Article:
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Cold itself is nothing to worry about unless your ignition system or battery is weak. Stay on top of your ignition system and battery health, and temperatures as low as -20F will still be just fine for an RX-8 to deal with. Cold weather will increase the risk of flooding with a weak ignition or weak battery faster than warm weather. You will also want to have a lighter 'cold' weight oil than during hot months. Target a 0w## oil, like 0w40, to increase the speed at which the oil begins circulating through the oil system.
Snow driving is the main other concern. However, it is all about the tires.
If you drive on snow or ice on summer tires, you will crash, get stuck, or otherwise have significant trouble with a great risk of peril.
If you drive on snow or ice on all seasons, it will be touch and go with careful driving, prepare to be stuck periodically, but you may get through ok as long as conditions aren't too severe.
If you drive on snow or ice on winter tires, rule the road and enjoy up to ~4-5 inches of fluffy snow on the road surface before you get stuck.
Also throwing in that I drove my RX-8 as my only car through 4 New England winters. The car you have doesn't really matter for anything but sheer ground clearance. FWD vehicles and SUVs are more likely to have more winter friendly tires on OEM, sports cars are more likely to have OEM summer tires, and this is where the major difference is. As long as you have ground clearance though, the RX-8 with winter tires will out-drive any SUV or jeep on OEM all season tires. While I was in New England, my work was on a hill, the highest point in the state, and each winter I regularly climb the last steep hill into work, often winding my way around stuck SUVs and trucks. I was the only one in my office to make it to work every day if the office was open. My co-workers with their FWD cars and SUVs were frequently getting stuck or couldn't get out of their driveways. Proper winter tires makes THAT much of a difference.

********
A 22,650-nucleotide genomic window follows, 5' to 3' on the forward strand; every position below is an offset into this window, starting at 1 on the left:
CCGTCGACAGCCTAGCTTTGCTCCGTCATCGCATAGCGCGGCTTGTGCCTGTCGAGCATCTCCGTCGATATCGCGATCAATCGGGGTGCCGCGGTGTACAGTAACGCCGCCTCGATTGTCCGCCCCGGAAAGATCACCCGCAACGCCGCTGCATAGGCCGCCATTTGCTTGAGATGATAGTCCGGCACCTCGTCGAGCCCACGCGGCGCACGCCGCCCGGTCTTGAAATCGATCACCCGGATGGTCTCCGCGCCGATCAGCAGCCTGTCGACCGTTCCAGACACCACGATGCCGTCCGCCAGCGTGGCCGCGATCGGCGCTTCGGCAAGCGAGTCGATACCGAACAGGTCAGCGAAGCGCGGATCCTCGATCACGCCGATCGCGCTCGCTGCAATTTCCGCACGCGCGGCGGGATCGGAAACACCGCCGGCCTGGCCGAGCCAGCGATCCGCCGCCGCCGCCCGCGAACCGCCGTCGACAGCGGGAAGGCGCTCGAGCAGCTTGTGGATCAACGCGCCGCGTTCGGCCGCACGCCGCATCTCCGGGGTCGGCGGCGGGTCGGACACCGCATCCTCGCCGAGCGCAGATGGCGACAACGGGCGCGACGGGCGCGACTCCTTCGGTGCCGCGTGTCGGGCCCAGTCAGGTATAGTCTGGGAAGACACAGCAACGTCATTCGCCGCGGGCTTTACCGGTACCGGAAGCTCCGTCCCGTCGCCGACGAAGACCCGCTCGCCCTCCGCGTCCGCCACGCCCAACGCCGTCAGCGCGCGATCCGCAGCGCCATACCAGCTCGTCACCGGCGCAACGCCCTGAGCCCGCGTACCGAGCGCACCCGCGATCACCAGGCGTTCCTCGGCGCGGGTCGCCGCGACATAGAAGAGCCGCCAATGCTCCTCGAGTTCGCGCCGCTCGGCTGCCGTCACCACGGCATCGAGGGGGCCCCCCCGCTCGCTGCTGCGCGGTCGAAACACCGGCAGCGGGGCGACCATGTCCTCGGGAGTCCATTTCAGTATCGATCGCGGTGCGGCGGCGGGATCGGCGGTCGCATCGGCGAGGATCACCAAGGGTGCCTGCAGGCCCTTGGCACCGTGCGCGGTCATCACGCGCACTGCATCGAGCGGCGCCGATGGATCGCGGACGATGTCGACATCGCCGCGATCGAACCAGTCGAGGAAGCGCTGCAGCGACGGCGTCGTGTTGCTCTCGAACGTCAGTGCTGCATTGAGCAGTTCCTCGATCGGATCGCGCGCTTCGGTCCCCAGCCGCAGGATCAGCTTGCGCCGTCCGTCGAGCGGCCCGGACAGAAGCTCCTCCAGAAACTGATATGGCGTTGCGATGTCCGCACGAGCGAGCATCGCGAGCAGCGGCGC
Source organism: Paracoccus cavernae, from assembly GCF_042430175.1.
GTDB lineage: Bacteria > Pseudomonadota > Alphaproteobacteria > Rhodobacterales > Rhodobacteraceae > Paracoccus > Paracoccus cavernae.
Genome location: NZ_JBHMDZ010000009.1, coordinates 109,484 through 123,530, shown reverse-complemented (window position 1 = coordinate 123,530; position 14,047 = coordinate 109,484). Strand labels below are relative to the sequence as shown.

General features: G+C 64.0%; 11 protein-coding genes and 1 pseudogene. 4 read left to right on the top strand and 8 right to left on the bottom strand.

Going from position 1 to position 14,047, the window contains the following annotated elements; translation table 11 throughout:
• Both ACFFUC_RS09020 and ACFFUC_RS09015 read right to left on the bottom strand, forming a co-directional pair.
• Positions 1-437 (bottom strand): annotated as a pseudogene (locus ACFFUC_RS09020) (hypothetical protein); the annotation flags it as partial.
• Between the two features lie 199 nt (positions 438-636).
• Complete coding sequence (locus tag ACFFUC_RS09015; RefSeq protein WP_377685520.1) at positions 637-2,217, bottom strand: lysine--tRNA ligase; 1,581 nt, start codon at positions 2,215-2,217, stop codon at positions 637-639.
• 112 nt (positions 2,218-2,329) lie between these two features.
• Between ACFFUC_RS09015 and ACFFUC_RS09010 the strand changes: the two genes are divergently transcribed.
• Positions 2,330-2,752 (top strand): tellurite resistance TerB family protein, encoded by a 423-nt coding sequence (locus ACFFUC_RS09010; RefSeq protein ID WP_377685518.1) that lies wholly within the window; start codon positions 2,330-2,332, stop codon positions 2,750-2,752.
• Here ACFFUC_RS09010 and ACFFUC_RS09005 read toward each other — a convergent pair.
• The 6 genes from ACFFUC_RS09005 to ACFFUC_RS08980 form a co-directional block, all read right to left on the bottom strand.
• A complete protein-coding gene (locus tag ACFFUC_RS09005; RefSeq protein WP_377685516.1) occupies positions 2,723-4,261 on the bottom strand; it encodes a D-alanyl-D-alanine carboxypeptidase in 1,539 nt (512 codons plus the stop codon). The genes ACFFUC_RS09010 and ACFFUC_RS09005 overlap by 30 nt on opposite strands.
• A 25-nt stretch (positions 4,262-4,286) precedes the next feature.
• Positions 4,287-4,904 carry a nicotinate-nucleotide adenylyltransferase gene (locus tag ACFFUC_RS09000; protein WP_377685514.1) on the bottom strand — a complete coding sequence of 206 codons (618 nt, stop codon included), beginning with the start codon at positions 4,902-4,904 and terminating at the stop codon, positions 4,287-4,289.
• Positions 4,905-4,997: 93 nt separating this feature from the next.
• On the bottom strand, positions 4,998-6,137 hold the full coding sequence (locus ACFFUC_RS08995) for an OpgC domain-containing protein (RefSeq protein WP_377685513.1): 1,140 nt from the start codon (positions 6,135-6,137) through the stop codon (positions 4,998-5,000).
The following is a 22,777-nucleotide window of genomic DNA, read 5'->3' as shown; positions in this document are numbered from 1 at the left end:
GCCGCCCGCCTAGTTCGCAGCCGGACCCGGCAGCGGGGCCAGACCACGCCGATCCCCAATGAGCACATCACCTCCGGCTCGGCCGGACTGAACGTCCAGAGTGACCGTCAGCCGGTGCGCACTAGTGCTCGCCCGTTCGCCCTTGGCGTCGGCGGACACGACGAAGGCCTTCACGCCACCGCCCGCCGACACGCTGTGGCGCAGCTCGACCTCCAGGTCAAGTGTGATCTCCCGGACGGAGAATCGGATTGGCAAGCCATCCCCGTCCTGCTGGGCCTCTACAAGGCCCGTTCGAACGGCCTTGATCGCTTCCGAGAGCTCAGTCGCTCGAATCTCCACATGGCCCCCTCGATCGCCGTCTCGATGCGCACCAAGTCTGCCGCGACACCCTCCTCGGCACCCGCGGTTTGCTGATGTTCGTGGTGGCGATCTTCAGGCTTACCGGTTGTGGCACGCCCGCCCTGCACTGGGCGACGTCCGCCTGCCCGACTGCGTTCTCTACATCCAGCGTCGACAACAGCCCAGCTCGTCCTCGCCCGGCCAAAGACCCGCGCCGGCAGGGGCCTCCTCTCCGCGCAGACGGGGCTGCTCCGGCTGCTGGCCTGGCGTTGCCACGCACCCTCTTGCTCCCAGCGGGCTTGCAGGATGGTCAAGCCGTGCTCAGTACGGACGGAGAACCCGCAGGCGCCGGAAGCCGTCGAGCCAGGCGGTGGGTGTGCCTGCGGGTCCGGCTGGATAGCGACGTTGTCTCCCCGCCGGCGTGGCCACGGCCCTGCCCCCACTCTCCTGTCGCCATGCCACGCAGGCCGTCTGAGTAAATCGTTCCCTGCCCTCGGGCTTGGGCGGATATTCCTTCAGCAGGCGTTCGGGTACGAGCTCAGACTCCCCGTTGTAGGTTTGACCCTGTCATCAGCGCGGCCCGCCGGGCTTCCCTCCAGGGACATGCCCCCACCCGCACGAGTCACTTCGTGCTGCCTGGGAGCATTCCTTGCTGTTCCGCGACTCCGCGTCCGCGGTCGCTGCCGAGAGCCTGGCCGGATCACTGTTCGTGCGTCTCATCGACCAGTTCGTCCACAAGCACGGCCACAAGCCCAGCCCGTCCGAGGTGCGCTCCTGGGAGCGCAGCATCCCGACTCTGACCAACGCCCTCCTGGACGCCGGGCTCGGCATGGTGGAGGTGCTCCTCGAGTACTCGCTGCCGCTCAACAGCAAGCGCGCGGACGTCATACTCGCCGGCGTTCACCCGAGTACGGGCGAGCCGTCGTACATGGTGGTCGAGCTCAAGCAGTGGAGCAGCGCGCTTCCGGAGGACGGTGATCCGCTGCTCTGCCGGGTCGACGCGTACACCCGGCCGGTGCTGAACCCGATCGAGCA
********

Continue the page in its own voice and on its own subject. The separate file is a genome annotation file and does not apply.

Additionally, the attributes of the RX-8 lend themselves well to traction in snow. The RX-8 is low torque, more weight over the rear than most big engined sports cars, and a great set of driver aids. My only concern for driving it in the winter at all is the salt. The only time I got stuck was when it started dumping snow and the plows were not sent out until literally half of the state was stranded in gridlock and ditches and the snow was simply too deep to push through. The low ground clearance was a bonus though, I was one of the first stuck, and thus got one of the only tow trucks. The tow truck got stuck on my street about 30 yards from my driveway after dropping my RX-8 off. Even he needed the extra weight at that point.